On LinkedIn, a Reference List You Didn’t Write - Prof. Anita Ramasastry Quoted
- The New York Times
LinkedIn is the industry leader in helping people make work connections. Log on, and this professional-networking site displays a sampling of “people you may know” — often including colleagues at a user’s own workplace — with whom to start hobnobbing.
Good2Go? Good and Gone? Why an Affirmative Consent App Is a Risky Proposition - by Prof. Anita Ramasastry
In the past year, there has been a growing focus on the high incident of rape and sexual assault on U.S. campuses. In response to this, several parents with kids in college have developed an “affirmative consent” app known as Good2Go. This first-of-its-kind sexual consent app is designed to help students and young adults navigate the world of sexual relations and to teach them more than “no means no” This new app requires users to seek affirmative consent from their partners. In other words, that only a positive “yes means yes.”
Is Bitcoin Money? - By Prof. Anita Ramasastry
- Verdict Justicia
Bitcoin confounds lawmakers as they try to figure out what it is and how it should be regulated. The Bitcoin Foundation notes that Bitcoin is an innovative payment network and a new kind of money. But is it money? Some call it a new form of virtual currency. Others have lauded it as a new type of payment system. So what is it? And why does it matter?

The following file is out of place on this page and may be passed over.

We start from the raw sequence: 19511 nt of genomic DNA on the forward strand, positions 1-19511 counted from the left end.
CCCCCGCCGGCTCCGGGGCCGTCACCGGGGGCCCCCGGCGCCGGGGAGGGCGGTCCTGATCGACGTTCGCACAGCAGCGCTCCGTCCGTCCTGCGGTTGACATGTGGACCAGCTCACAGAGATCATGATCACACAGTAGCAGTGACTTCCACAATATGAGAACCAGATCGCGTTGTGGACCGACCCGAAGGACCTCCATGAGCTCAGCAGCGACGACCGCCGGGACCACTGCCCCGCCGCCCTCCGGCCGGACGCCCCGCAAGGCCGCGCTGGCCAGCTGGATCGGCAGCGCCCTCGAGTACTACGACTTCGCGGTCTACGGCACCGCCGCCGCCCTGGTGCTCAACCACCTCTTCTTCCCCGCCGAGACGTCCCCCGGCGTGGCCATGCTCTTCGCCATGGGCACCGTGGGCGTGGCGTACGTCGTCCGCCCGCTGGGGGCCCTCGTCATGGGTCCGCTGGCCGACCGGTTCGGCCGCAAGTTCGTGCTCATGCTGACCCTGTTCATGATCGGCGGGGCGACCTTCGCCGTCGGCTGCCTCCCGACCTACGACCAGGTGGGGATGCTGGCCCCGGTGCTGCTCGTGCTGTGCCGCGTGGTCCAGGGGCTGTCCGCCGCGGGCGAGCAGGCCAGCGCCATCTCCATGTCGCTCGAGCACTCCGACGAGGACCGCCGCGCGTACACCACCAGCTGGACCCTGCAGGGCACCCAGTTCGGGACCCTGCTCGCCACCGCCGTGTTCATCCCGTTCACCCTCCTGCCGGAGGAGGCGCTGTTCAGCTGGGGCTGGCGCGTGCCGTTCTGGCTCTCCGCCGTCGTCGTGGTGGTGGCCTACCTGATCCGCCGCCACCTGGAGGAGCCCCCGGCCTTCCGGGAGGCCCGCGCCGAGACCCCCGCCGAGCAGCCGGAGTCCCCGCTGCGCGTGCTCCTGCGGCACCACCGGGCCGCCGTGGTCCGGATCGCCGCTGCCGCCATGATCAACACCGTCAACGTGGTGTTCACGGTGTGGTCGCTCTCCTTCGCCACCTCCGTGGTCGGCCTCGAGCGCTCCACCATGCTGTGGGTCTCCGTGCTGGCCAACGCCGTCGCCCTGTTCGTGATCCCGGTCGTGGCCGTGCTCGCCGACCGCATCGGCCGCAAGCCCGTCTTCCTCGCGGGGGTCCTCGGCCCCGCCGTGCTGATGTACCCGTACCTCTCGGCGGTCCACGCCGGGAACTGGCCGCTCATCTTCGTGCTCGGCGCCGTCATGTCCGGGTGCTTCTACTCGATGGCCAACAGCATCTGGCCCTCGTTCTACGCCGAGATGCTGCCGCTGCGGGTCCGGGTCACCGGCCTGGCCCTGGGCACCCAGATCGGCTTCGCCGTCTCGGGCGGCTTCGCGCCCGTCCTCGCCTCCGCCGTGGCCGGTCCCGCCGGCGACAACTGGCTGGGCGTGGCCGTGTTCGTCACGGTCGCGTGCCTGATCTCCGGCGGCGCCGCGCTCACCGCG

CureCoin: A cryptocurrency aiming to beat cancer - Prof. Anita Ramasastry quoted
The CureCoin Forum has teamed up with Stanford University to launch a new ethical cryptocurrency that aims to find cures for common, life-threatening illnesses, such as cancer and Alzheimer’s, by bringing together science and the craze for cryptocurrencies.
Drones as the New Peeping Toms? - By Prof. Anita Ramasastry
- Verdict Justicia
Have you noticed drones in your neighborhood? One Seattle woman recently found a drone hovering outside of her apartment.
PotCoin and DopeCoin: Are They Viable and Legal Ventures? - by Prof. Anita Ramasastry
As newspaper headlines continue to mention the controversial “cryptocurrency” Bitcoin, new competitors are entering the scene. In the past few months, newcomers PotCoin and DopeCoin have emerged—billing themselves as alternative currencies for the buying and selling of marijuana. Both business ventures have an eye on the growing global marijuana market. So while Bitcoin is meant to be a universal alternative to government-issued money, new competitors are trying to cash in on niche markets.